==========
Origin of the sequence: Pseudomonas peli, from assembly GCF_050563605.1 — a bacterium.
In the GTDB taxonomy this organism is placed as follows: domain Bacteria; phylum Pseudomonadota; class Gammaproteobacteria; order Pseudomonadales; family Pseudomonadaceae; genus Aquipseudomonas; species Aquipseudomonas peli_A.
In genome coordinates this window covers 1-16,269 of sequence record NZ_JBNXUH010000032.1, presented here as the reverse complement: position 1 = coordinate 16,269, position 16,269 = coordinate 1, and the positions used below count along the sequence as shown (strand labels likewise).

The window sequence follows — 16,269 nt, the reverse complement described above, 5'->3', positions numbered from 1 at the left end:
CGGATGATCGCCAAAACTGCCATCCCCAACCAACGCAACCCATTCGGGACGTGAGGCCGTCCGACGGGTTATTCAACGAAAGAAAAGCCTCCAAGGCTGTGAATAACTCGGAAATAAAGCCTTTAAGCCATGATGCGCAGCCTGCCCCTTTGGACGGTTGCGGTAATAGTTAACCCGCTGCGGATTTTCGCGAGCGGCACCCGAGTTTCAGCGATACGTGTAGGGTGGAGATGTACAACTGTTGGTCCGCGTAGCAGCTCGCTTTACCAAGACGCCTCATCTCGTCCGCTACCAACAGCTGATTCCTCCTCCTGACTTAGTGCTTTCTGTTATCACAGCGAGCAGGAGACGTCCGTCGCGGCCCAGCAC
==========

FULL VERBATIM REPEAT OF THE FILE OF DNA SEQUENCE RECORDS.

Origin of the sequence: Pseudomonas peli, from assembly GCF_050563605.1 — a bacterium.
In the GTDB taxonomy this organism is placed as follows: domain Bacteria; phylum Pseudomonadota; class Gammaproteobacteria; order Pseudomonadales; family Pseudomonadaceae; genus Aquipseudomonas; species Aquipseudomonas peli_A.
In genome coordinates this window covers 1-16,269 of sequence record NZ_JBNXUH010000032.1, presented here as the reverse complement: position 1 = coordinate 16,269, position 16,269 = coordinate 1, and the positions used below count along the sequence as shown (strand labels likewise).

The window sequence follows — 16,269 nt, the reverse complement described above, 5'->3', positions numbered from 1 at the left end:
CGGATGATCGCCAAAACTGCCATCCCCAACCAACGCAACCCATTCGGGACGTGAGGCCGTCCGACGGGTTATTCAACGAAAGAAAAGCCTCCAAGGCTGTGAATAACTCGGAAATAAAGCCTTTAAGCCATGATGCGCAGCCTGCCCCTTTGGACGGTTGCGGTAATAGTTAACCCGCTGCGGATTTTCGCGAGCGGCACCCGAGTTTCAGCGATACGTGTAGGGTGGAGATGTACAACTGTTGGTCCGCGTAGCAGCTCGCTTTACCAAGACGCCTCATCTCGTCCGCTACCAACAGCTGATTCCTCCTCCTGACTTAGTGCTTTCTGTTATCACAGCGAGCAGGAGACGTCCGTCGCGGCCCAGCAC